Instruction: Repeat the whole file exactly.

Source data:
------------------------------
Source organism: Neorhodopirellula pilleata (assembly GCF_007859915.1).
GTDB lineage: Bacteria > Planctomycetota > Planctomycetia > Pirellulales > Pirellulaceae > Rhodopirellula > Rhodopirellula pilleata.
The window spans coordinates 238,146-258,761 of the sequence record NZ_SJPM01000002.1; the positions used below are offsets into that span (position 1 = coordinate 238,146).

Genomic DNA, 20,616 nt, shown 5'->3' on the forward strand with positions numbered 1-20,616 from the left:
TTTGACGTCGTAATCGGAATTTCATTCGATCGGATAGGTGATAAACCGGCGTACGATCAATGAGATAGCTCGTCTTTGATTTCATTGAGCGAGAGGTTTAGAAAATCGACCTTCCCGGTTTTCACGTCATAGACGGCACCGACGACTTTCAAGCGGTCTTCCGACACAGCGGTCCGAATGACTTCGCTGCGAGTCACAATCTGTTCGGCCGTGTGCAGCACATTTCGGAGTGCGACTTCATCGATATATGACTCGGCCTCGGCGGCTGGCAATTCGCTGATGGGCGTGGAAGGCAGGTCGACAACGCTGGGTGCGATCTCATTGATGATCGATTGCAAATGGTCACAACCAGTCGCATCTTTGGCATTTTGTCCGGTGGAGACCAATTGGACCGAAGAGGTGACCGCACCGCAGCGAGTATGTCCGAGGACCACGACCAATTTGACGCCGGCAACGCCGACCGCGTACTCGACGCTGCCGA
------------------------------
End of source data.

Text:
Source organism: Neorhodopirellula pilleata (assembly GCF_007859915.1).
GTDB lineage: Bacteria > Planctomycetota > Planctomycetia > Pirellulales > Pirellulaceae > Rhodopirellula > Rhodopirellula pilleata.
The window spans coordinates 238,146-258,761 of the sequence record NZ_SJPM01000002.1; the positions used below are offsets into that span (position 1 = coordinate 238,146).

Genomic DNA, 20,616 nt, shown 5'->3' on the forward strand with positions numbered 1-20,616 from the left:
TTTGACGTCGTAATCGGAATTTCATTCGATCGGATAGGTGATAAACCGGCGTACGATCAATGAGATAGCTCGTCTTTGATTTCATTGAGCGAGAGGTTTAGAAAATCGACCTTCCCGGTTTTCACGTCATAGACGGCACCGACGACTTTCAAGCGGTCTTCCGACACAGCGGTCCGAATGACTTCGCTGCGAGTCACAATCTGTTCGGCCGTGTGCAGCACATTTCGGAGTGCGACTTCATCGATATATGACTCGGCCTCGGCGGCTGGCAATTCGCTGATGGGCGTGGAAGGCAGGTCGACAACGCTGGGTGCGATCTCATTGATGATCGATTGCAAATGGTCACAACCAGTCGCATCTTTGGCATTTTGTCCGGTGGAGACCAATTGGACCGAAGAGGTGACCGCACCGCAGCGAGTATGTCCGAGGACCACGACCAATTTGACGCCGGCAACGCCGACCGCGTACTCGACGCTGCCGA